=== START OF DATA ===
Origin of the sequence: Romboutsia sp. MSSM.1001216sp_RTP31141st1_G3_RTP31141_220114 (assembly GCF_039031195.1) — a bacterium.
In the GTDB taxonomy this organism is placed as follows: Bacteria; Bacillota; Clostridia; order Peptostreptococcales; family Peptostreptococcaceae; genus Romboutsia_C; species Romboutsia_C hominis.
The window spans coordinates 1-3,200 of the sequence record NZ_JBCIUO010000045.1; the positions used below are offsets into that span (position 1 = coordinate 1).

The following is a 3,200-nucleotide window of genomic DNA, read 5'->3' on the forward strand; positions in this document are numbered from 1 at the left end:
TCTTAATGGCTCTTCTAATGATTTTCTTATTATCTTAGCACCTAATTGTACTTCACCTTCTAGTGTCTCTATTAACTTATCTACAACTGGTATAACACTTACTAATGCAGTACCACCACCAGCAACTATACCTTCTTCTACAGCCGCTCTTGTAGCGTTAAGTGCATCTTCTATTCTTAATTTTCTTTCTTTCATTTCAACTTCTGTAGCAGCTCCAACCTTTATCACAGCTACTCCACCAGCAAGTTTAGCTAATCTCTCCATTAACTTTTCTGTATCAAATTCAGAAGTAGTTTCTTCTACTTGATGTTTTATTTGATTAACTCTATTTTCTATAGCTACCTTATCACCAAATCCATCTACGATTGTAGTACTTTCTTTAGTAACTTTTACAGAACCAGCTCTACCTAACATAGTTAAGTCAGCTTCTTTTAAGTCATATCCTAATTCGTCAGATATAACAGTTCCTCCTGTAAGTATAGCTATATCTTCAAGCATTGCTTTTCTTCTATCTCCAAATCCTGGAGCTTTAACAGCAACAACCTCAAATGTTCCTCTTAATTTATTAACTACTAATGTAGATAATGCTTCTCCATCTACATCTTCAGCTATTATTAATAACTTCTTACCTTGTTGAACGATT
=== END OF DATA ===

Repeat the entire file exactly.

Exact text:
Origin of the sequence: Romboutsia sp. MSSM.1001216sp_RTP31141st1_G3_RTP31141_220114 (assembly GCF_039031195.1) — a bacterium.
In the GTDB taxonomy this organism is placed as follows: Bacteria; Bacillota; Clostridia; order Peptostreptococcales; family Peptostreptococcaceae; genus Romboutsia_C; species Romboutsia_C hominis.
The window spans coordinates 1-3,200 of the sequence record NZ_JBCIUO010000045.1; the positions used below are offsets into that span (position 1 = coordinate 1).

The following is a 3,200-nucleotide window of genomic DNA, read 5'->3' on the forward strand; positions in this document are numbered from 1 at the left end:
TCTTAATGGCTCTTCTAATGATTTTCTTATTATCTTAGCACCTAATTGTACTTCACCTTCTAGTGTCTCTATTAACTTATCTACAACTGGTATAACACTTACTAATGCAGTACCACCACCAGCAACTATACCTTCTTCTACAGCCGCTCTTGTAGCGTTAAGTGCATCTTCTATTCTTAATTTTCTTTCTTTCATTTCAACTTCTGTAGCAGCTCCAACCTTTATCACAGCTACTCCACCAGCAAGTTTAGCTAATCTCTCCATTAACTTTTCTGTATCAAATTCAGAAGTAGTTTCTTCTACTTGATGTTTTATTTGATTAACTCTATTTTCTATAGCTACCTTATCACCAAATCCATCTACGATTGTAGTACTTTCTTTAGTAACTTTTACAGAACCAGCTCTACCTAACATAGTTAAGTCAGCTTCTTTTAAGTCATATCCTAATTCGTCAGATATAACAGTTCCTCCTGTAAGTATAGCTATATCTTCAAGCATTGCTTTTCTTCTATCTCCAAATCCTGGAGCTTTAACAGCAACAACCTCAAATGTTCCTCTTAATTTATTAACTACTAATGTAGATAATGCTTCTCCATCTACATCTTCAGCTATTATTAATAACTTCTTACCTTGTTGAACGATT